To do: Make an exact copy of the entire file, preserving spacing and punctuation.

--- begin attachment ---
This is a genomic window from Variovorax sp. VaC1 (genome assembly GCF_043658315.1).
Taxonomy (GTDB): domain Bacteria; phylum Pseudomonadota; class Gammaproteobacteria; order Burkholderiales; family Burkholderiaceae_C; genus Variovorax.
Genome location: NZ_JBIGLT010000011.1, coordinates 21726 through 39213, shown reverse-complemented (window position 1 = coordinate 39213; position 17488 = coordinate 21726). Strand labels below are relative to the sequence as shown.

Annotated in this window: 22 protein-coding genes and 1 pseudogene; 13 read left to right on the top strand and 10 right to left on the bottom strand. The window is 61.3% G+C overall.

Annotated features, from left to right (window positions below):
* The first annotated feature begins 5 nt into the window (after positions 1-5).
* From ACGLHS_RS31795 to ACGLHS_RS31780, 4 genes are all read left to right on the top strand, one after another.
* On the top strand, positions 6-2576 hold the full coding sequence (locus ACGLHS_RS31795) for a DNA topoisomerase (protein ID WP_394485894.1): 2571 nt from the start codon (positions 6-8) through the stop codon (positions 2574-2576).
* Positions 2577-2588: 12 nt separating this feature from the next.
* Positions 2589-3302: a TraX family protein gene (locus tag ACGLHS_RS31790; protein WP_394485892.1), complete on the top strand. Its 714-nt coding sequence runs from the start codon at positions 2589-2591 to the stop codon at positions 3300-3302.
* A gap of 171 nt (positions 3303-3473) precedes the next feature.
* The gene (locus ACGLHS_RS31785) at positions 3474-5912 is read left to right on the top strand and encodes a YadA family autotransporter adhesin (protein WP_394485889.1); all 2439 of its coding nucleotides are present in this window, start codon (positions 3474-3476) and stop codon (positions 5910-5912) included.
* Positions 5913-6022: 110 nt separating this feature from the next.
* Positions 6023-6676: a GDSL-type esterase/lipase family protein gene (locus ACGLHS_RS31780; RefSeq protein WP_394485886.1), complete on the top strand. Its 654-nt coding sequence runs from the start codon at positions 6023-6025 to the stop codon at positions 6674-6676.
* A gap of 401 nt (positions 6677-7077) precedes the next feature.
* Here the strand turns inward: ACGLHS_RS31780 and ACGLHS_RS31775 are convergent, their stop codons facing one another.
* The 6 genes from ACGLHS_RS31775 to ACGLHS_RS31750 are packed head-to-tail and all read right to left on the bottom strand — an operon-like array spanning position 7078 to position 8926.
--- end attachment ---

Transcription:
This is a genomic window from Variovorax sp. VaC1 (genome assembly GCF_043658315.1).
Taxonomy (GTDB): domain Bacteria; phylum Pseudomonadota; class Gammaproteobacteria; order Burkholderiales; family Burkholderiaceae_C; genus Variovorax.
Genome location: NZ_JBIGLT010000011.1, coordinates 21726 through 39213, shown reverse-complemented (window position 1 = coordinate 39213; position 17488 = coordinate 21726). Strand labels below are relative to the sequence as shown.

Annotated in this window: 22 protein-coding genes and 1 pseudogene; 13 read left to right on the top strand and 10 right to left on the bottom strand. The window is 61.3% G+C overall.

Annotated features, from left to right (window positions below):
* The first annotated feature begins 5 nt into the window (after positions 1-5).
* From ACGLHS_RS31795 to ACGLHS_RS31780, 4 genes are all read left to right on the top strand, one after another.
* On the top strand, positions 6-2576 hold the full coding sequence (locus ACGLHS_RS31795) for a DNA topoisomerase (protein ID WP_394485894.1): 2571 nt from the start codon (positions 6-8) through the stop codon (positions 2574-2576).
* Positions 2577-2588: 12 nt separating this feature from the next.
* Positions 2589-3302: a TraX family protein gene (locus tag ACGLHS_RS31790; protein WP_394485892.1), complete on the top strand. Its 714-nt coding sequence runs from the start codon at positions 2589-2591 to the stop codon at positions 3300-3302.
* A gap of 171 nt (positions 3303-3473) precedes the next feature.
* The gene (locus ACGLHS_RS31785) at positions 3474-5912 is read left to right on the top strand and encodes a YadA family autotransporter adhesin (protein WP_394485889.1); all 2439 of its coding nucleotides are present in this window, start codon (positions 3474-3476) and stop codon (positions 5910-5912) included.
* Positions 5913-6022: 110 nt separating this feature from the next.
* Positions 6023-6676: a GDSL-type esterase/lipase family protein gene (locus ACGLHS_RS31780; RefSeq protein WP_394485886.1), complete on the top strand. Its 654-nt coding sequence runs from the start codon at positions 6023-6025 to the stop codon at positions 6674-6676.
* A gap of 401 nt (positions 6677-7077) precedes the next feature.
* Here the strand turns inward: ACGLHS_RS31780 and ACGLHS_RS31775 are convergent, their stop codons facing one another.
* The 6 genes from ACGLHS_RS31775 to ACGLHS_RS31750 are packed head-to-tail and all read right to left on the bottom strand — an operon-like array spanning position 7078 to position 8926.